Flickering/Pulsing lights after sewer work


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Old 10-26-17, 09:40 AM
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Flickering/Pulsing lights after sewer work

The county has been replacing all the sewer lines in our neighborhood, and as a part of it they're redoing all the connections to each house. In our case they moved the water meter as well, so they moved/reconnected the water line. This was done on Tuesday. On Tuesday night, and last night, I noticed that our overhead lights now have an occasional flicker/pulse to them that was *not* happening before. When the lights flicker, the vent fan in the bathroom also seems to slow down, as does the dehumidifier in the basement. I've noticed it in pretty much every room.

It's an older house (1946) with a mix of original and newer wiring. Modern 200 amp panel, so draw shouldn't be an issue. Important to note that, in our case, the copper water line serves as the ground for the house, as the crew who replaced our side of the sewer connection in '16 found out. Could the county crew working on the sewer lines have messed up the grounding some way, causing the flicker? If not, what about the vibration from cutting into the road and digging 8' deep trenches? As this wasn't happening on Monday I can't see how it isn't *something* they did and want to make a convincing argument that they should pay if I need to involve an electrician.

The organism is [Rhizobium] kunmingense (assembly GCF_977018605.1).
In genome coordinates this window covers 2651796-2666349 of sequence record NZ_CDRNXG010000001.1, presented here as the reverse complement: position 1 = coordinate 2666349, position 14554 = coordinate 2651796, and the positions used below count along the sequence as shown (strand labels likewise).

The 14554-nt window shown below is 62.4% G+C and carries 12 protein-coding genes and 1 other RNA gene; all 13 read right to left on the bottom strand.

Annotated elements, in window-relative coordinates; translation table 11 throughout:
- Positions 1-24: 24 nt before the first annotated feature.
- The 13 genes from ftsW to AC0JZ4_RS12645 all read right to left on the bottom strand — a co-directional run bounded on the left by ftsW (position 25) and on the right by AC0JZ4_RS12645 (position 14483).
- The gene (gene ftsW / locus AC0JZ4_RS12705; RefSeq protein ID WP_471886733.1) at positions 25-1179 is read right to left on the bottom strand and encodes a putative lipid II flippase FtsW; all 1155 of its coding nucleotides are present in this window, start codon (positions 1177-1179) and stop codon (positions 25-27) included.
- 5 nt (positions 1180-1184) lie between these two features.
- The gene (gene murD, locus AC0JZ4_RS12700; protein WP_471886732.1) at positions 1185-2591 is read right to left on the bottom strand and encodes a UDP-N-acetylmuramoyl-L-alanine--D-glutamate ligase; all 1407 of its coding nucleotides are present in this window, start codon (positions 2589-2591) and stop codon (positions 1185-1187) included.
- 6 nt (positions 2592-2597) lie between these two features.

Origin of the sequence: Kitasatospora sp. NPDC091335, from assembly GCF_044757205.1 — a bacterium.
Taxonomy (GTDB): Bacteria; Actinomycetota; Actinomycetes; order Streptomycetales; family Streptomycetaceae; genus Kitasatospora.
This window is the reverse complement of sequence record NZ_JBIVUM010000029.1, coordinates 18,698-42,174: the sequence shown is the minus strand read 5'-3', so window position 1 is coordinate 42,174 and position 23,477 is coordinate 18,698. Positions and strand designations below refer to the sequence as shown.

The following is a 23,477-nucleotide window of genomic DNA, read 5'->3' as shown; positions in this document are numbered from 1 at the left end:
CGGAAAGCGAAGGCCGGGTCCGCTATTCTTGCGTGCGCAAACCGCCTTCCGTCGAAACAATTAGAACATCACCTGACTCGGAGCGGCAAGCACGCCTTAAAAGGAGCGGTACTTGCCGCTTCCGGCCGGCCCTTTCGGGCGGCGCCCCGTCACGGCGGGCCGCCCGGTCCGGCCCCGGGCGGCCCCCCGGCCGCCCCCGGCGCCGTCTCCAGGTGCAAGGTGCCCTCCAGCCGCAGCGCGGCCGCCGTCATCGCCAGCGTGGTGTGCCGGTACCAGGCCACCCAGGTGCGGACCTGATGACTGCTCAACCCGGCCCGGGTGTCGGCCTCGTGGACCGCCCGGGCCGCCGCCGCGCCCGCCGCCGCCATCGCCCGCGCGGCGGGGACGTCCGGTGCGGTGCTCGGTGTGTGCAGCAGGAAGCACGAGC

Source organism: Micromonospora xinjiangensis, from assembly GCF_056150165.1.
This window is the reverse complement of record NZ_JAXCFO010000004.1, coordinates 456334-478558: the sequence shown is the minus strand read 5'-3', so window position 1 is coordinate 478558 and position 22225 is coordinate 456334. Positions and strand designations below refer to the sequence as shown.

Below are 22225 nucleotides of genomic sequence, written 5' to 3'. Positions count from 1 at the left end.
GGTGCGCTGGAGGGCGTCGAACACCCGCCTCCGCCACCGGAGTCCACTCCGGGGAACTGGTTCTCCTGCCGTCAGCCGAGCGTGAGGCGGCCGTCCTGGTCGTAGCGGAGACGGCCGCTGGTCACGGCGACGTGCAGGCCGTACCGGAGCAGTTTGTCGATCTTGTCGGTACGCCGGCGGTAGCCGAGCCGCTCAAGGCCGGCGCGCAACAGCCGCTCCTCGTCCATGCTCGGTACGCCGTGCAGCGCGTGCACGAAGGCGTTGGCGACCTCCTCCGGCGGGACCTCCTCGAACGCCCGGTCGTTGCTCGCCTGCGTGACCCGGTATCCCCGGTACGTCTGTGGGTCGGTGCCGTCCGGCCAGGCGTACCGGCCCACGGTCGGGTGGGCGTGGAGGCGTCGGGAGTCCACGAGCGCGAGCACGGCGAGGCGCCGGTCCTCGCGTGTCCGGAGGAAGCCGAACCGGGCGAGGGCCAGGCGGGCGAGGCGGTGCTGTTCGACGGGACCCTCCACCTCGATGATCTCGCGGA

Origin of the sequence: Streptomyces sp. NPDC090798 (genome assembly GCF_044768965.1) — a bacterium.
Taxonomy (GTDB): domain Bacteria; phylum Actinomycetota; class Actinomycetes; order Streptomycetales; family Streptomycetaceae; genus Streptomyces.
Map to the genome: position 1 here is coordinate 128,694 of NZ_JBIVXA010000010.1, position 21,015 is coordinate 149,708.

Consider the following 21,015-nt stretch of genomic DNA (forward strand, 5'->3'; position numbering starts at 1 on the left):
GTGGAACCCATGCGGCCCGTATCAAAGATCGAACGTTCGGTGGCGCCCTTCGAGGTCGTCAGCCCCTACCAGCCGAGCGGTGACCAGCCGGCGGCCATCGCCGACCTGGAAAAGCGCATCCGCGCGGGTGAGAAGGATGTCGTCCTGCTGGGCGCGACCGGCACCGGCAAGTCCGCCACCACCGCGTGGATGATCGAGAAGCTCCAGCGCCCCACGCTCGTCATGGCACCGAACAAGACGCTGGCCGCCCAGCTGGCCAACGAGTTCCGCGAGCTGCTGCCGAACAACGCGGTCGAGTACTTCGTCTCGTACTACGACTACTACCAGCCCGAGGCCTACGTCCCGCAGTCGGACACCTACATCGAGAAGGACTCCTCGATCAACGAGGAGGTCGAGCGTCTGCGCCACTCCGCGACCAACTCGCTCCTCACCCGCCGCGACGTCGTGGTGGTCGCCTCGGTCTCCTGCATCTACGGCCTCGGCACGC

Thanks!
 
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Old 10-26-17, 09:50 AM
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Question is the electric service to house under ground? Was PVC used in sewer work?
 
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Old 10-26-17, 10:03 AM
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As part of this work do you know if they replaced metal pipes with plastic? Do you have a voltage meter or multimeter and if so are you comfortable taking measurements inside the main panel? Measure AC voltage between each leg of the incoming electrical service and the metal breaker box. Each of these voltages should be close to 120V and the voltage between the two legs should be close to 240V.
 
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Old 10-26-17, 12:45 PM
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Service comes into the house above ground in back, so it's unlikely they physically knocked anything loose unless it was vibration--I was more concerned about the fact that the copper water line serves as the ground and that they were definitely messing with that. Not sure what they're using for the new sewer piping as I'm not there while the work is going on. The only way I know that they did my part of the street on tuesday is that a very large patch of my yard was dug up from the curb to the first cleanout.

I do have a multimeter, but it's a little guy so I'm not sure what its limits are. Would have to look when I get home.
 

Last edited by CJM_RVA; 10-26-17 at 12:46 PM. Reason: d
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Old 10-26-17, 12:53 PM